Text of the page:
Many men avoid straight razor shaving because they think they’ll have to hone the blade every time they shave. In reality, if you keep your blade dry and properly stropped, you won’t have to hone it that often. Most good blades can go 6 to 8 weeks between honings. You’ll know you need to hone it because stropping won’t sharpen it anymore.
How to Strop a Straight Razor
To get the most comfortable and effective shave, strop your straight razor every time you shave.
1. Hang your strop from your bathroom drawer using the hook on one end of the strop.
2. If you’re stropping right after honing, just use the strop’s leather side. Between shaves, start off with the canvas side before using the leather.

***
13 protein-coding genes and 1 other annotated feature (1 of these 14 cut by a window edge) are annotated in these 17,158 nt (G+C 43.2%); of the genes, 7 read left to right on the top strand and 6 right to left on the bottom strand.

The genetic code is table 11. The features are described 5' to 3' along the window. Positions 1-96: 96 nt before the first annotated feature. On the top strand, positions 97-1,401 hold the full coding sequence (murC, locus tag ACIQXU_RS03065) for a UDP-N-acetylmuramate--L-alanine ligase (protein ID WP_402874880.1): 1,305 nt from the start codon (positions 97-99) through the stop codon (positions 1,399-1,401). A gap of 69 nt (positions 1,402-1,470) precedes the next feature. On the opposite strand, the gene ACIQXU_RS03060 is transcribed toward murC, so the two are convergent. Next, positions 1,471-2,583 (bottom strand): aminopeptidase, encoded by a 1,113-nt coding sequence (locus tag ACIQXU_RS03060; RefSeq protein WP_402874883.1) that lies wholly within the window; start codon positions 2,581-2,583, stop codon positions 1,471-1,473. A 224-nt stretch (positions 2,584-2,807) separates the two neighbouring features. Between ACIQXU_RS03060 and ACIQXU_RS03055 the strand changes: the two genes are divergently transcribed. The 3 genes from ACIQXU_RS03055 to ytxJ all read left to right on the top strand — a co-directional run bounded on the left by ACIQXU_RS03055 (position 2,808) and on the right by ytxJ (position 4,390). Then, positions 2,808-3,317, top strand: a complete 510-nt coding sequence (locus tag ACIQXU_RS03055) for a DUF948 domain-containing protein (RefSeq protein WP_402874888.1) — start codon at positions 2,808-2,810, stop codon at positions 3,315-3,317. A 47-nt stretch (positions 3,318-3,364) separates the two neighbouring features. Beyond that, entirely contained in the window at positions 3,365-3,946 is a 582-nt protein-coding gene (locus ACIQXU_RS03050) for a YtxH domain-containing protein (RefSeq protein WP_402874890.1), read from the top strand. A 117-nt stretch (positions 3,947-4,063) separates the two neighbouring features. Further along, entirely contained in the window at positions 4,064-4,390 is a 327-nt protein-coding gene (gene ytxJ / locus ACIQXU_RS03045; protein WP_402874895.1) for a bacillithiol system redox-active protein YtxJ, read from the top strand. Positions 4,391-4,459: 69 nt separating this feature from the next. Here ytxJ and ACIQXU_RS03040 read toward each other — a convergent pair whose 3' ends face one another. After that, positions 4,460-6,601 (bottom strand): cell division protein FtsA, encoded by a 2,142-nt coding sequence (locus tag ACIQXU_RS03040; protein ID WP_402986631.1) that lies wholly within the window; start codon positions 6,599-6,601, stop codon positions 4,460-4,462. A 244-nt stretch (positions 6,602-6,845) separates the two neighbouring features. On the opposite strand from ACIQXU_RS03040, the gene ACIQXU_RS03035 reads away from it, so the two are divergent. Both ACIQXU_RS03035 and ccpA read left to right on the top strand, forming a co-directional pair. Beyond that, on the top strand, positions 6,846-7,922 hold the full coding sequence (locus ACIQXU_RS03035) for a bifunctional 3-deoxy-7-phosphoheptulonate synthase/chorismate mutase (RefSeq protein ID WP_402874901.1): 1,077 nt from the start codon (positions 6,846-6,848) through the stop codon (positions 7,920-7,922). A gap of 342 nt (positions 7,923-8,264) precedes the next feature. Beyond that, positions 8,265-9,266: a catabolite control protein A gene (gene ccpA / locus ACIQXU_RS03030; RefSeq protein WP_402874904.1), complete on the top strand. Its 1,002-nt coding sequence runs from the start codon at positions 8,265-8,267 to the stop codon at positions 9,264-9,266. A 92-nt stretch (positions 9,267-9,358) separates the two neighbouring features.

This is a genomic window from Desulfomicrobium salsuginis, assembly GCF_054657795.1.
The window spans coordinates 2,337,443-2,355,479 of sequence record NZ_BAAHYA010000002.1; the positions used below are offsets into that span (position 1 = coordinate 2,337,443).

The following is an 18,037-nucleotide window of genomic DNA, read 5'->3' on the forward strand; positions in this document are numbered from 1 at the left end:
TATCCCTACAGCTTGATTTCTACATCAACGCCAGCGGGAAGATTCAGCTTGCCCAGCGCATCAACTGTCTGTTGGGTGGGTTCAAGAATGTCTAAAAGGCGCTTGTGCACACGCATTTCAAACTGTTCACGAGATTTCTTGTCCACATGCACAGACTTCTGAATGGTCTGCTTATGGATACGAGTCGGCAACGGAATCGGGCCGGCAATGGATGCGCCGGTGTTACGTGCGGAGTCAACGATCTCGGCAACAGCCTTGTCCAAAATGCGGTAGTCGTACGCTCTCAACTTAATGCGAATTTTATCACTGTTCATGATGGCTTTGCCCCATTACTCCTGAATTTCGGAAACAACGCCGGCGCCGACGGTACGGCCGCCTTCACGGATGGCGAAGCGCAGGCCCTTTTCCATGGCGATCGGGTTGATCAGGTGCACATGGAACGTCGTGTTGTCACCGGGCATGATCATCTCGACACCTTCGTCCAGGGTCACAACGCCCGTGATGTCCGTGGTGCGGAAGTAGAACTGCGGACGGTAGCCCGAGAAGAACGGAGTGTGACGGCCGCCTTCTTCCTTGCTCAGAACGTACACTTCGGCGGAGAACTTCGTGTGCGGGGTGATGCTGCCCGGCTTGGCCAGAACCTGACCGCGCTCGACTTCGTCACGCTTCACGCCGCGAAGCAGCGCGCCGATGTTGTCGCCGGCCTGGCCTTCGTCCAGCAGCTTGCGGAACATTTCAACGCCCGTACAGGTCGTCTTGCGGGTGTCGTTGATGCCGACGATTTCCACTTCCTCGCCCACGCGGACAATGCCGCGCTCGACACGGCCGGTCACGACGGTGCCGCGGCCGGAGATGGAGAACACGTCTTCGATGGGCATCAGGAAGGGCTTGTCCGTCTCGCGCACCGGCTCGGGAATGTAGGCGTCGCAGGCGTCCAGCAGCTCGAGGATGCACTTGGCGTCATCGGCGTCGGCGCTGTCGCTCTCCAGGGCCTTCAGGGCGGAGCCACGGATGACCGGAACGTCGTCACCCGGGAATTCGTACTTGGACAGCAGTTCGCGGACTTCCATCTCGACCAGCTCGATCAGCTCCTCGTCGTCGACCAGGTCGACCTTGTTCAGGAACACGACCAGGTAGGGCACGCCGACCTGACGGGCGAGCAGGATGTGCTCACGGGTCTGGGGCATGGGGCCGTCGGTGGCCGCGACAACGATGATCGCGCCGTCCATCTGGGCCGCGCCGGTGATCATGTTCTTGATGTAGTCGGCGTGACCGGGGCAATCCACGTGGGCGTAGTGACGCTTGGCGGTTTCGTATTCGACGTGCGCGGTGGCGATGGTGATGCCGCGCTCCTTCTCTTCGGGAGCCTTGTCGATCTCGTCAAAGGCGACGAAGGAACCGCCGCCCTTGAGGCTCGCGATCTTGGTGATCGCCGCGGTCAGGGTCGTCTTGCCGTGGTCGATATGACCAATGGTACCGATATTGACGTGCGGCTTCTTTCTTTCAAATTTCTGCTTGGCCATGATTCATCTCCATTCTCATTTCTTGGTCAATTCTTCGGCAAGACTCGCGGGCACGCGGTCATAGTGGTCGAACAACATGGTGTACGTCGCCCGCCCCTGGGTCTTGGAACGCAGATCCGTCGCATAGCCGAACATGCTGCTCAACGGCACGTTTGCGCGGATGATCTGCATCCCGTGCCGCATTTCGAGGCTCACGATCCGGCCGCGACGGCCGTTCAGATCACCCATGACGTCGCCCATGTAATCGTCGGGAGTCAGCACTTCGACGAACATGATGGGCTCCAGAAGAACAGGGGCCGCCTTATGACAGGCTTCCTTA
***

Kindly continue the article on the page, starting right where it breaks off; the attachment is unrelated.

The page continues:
3. Holding the handle at the strop’s bottom in your left hand, pull the strop tight. If the strop is loose and you take your blade over it, you could end up with a rounded, dull edge, which means you’ll have to hone it more frequently.
4. Hold the razor by its shank in your right hand and place it flat on the strop on the end farthest from you. Unlike honing, the razor’s edge will TRAIL, and not lead the strokes. So, when you’re stroking the razor AWAY from you, the blade’s edge should face TOWARDS you. When you’re stroking the razor TOWARDS you, the blade’s edge should face AWAY from you.
5. Draw the blade towards you (again with edge pointing away from you), always keeping the heel of the razor in advance of the point of the razor.
6. When you reach the strop’s end, rotate the razor on its back until the un-stropped side comes in contact with the strop. The razor’s edge should face TOWARDS you now.
7. Draw the blade away from you, keeping the heel in advance of the point.